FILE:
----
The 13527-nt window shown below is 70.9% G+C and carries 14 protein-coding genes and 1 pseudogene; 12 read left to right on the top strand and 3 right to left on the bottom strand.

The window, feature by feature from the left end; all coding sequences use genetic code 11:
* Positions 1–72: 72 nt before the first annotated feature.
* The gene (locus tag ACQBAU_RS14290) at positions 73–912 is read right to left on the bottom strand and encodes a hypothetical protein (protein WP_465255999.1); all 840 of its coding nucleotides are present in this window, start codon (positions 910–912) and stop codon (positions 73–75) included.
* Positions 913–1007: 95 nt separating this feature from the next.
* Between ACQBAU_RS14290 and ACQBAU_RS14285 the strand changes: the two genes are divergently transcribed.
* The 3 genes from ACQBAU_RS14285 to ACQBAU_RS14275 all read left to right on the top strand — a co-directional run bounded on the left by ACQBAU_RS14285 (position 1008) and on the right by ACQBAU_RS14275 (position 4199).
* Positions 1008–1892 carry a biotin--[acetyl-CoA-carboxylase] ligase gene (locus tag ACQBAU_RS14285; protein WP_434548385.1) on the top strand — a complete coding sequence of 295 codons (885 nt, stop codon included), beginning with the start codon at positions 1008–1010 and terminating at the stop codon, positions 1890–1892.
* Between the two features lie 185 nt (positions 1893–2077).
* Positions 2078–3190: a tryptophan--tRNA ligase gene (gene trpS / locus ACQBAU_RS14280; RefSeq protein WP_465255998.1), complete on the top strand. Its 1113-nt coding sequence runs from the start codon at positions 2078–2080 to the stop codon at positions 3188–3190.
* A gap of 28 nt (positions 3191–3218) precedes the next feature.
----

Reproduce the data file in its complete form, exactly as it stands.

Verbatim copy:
The 13527-nt window shown below is 70.9% G+C and carries 14 protein-coding genes and 1 pseudogene; 12 read left to right on the top strand and 3 right to left on the bottom strand.

The window, feature by feature from the left end; all coding sequences use genetic code 11:
* Positions 1–72: 72 nt before the first annotated feature.
* The gene (locus tag ACQBAU_RS14290) at positions 73–912 is read right to left on the bottom strand and encodes a hypothetical protein (protein WP_465255999.1); all 840 of its coding nucleotides are present in this window, start codon (positions 910–912) and stop codon (positions 73–75) included.
* Positions 913–1007: 95 nt separating this feature from the next.
* Between ACQBAU_RS14290 and ACQBAU_RS14285 the strand changes: the two genes are divergently transcribed.
* The 3 genes from ACQBAU_RS14285 to ACQBAU_RS14275 all read left to right on the top strand — a co-directional run bounded on the left by ACQBAU_RS14285 (position 1008) and on the right by ACQBAU_RS14275 (position 4199).
* Positions 1008–1892 carry a biotin--[acetyl-CoA-carboxylase] ligase gene (locus tag ACQBAU_RS14285; protein WP_434548385.1) on the top strand — a complete coding sequence of 295 codons (885 nt, stop codon included), beginning with the start codon at positions 1008–1010 and terminating at the stop codon, positions 1890–1892.
* Between the two features lie 185 nt (positions 1893–2077).
* Positions 2078–3190: a tryptophan--tRNA ligase gene (gene trpS / locus ACQBAU_RS14280; RefSeq protein WP_465255998.1), complete on the top strand. Its 1113-nt coding sequence runs from the start codon at positions 2078–2080 to the stop codon at positions 3188–3190.
* A gap of 28 nt (positions 3191–3218) precedes the next feature.